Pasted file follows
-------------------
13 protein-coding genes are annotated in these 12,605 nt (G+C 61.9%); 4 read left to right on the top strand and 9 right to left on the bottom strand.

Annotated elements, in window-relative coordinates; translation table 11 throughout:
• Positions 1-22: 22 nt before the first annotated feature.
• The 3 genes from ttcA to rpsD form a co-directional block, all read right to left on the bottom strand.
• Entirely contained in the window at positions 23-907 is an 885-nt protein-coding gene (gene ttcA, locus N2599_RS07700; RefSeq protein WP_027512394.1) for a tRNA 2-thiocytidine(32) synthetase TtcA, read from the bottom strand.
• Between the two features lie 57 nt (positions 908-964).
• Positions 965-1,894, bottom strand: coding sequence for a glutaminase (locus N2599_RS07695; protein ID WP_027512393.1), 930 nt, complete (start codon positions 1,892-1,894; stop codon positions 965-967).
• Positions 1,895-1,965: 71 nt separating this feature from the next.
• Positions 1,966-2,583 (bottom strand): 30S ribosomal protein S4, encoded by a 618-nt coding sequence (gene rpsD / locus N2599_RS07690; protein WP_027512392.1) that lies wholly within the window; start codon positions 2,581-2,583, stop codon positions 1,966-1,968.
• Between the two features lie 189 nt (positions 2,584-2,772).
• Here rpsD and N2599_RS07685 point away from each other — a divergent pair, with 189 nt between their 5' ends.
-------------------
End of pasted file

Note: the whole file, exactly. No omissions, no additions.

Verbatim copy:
13 protein-coding genes are annotated in these 12,605 nt (G+C 61.9%); 4 read left to right on the top strand and 9 right to left on the bottom strand.

Annotated elements, in window-relative coordinates; translation table 11 throughout:
• Positions 1-22: 22 nt before the first annotated feature.
• The 3 genes from ttcA to rpsD form a co-directional block, all read right to left on the bottom strand.
• Entirely contained in the window at positions 23-907 is an 885-nt protein-coding gene (gene ttcA, locus N2599_RS07700; RefSeq protein WP_027512394.1) for a tRNA 2-thiocytidine(32) synthetase TtcA, read from the bottom strand.
• Between the two features lie 57 nt (positions 908-964).
• Positions 965-1,894, bottom strand: coding sequence for a glutaminase (locus N2599_RS07695; protein ID WP_027512393.1), 930 nt, complete (start codon positions 1,892-1,894; stop codon positions 965-967).
• Positions 1,895-1,965: 71 nt separating this feature from the next.
• Positions 1,966-2,583 (bottom strand): 30S ribosomal protein S4, encoded by a 618-nt coding sequence (gene rpsD / locus N2599_RS07690; protein WP_027512392.1) that lies wholly within the window; start codon positions 2,581-2,583, stop codon positions 1,966-1,968.
• Between the two features lie 189 nt (positions 2,584-2,772).
• Here rpsD and N2599_RS07685 point away from each other — a divergent pair, with 189 nt between their 5' ends.